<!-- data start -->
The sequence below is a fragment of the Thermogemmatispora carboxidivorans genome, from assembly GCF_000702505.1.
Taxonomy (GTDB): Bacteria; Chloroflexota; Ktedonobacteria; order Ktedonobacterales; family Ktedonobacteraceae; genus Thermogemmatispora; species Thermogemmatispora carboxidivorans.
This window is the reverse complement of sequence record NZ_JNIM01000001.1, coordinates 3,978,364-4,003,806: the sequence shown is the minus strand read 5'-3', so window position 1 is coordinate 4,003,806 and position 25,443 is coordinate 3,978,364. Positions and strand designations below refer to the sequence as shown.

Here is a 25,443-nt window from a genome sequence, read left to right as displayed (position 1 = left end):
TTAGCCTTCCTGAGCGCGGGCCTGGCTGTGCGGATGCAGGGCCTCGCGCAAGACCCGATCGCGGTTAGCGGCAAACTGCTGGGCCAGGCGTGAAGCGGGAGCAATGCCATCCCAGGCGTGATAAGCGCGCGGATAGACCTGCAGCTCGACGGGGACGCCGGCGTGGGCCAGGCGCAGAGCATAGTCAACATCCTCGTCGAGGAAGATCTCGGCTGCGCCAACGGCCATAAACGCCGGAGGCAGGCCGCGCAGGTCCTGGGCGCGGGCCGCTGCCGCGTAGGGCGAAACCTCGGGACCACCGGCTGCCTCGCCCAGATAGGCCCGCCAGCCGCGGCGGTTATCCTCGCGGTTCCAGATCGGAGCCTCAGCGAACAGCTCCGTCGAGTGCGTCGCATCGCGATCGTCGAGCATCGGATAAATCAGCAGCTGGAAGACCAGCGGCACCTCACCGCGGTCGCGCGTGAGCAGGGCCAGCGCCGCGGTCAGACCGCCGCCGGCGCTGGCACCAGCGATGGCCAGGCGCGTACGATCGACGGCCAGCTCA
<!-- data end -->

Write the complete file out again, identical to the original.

The sequence below is a fragment of the Thermogemmatispora carboxidivorans genome, from assembly GCF_000702505.1.
Taxonomy (GTDB): Bacteria; Chloroflexota; Ktedonobacteria; order Ktedonobacterales; family Ktedonobacteraceae; genus Thermogemmatispora; species Thermogemmatispora carboxidivorans.
This window is the reverse complement of sequence record NZ_JNIM01000001.1, coordinates 3,978,364-4,003,806: the sequence shown is the minus strand read 5'-3', so window position 1 is coordinate 4,003,806 and position 25,443 is coordinate 3,978,364. Positions and strand designations below refer to the sequence as shown.

Here is a 25,443-nt window from a genome sequence, read left to right as displayed (position 1 = left end):
TTAGCCTTCCTGAGCGCGGGCCTGGCTGTGCGGATGCAGGGCCTCGCGCAAGACCCGATCGCGGTTAGCGGCAAACTGCTGGGCCAGGCGTGAAGCGGGAGCAATGCCATCCCAGGCGTGATAAGCGCGCGGATAGACCTGCAGCTCGACGGGGACGCCGGCGTGGGCCAGGCGCAGAGCATAGTCAACATCCTCGTCGAGGAAGATCTCGGCTGCGCCAACGGCCATAAACGCCGGAGGCAGGCCGCGCAGGTCCTGGGCGCGGGCCGCTGCCGCGTAGGGCGAAACCTCGGGACCACCGGCTGCCTCGCCCAGATAGGCCCGCCAGCCGCGGCGGTTATCCTCGCGGTTCCAGATCGGAGCCTCAGCGAACAGCTCCGTCGAGTGCGTCGCATCGCGATCGTCGAGCATCGGATAAATCAGCAGCTGGAAGACCAGCGGCACCTCACCGCGGTCGCGCGTGAGCAGGGCCAGCGCCGCGGTCAGACCGCCGCCGGCGCTGGCACCAGCGATGGCCAGGCGCGTACGATCGACGGCCAGCTCA